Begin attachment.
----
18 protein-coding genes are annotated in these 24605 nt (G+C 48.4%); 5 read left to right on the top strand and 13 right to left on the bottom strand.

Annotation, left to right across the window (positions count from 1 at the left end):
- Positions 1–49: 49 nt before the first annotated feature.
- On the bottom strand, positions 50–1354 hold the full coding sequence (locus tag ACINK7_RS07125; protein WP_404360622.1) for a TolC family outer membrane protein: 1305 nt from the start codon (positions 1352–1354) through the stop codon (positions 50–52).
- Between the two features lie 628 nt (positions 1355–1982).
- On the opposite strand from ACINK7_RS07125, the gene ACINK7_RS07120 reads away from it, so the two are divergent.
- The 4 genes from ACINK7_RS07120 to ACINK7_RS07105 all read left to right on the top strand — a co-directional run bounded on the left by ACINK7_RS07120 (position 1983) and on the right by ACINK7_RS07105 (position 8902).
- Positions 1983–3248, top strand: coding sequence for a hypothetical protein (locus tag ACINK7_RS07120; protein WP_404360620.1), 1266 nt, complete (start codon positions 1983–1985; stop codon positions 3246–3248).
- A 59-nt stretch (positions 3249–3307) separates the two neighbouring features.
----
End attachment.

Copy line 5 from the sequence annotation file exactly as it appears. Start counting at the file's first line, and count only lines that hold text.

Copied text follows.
- Between the two features lie 628 nt (positions 1355–1982).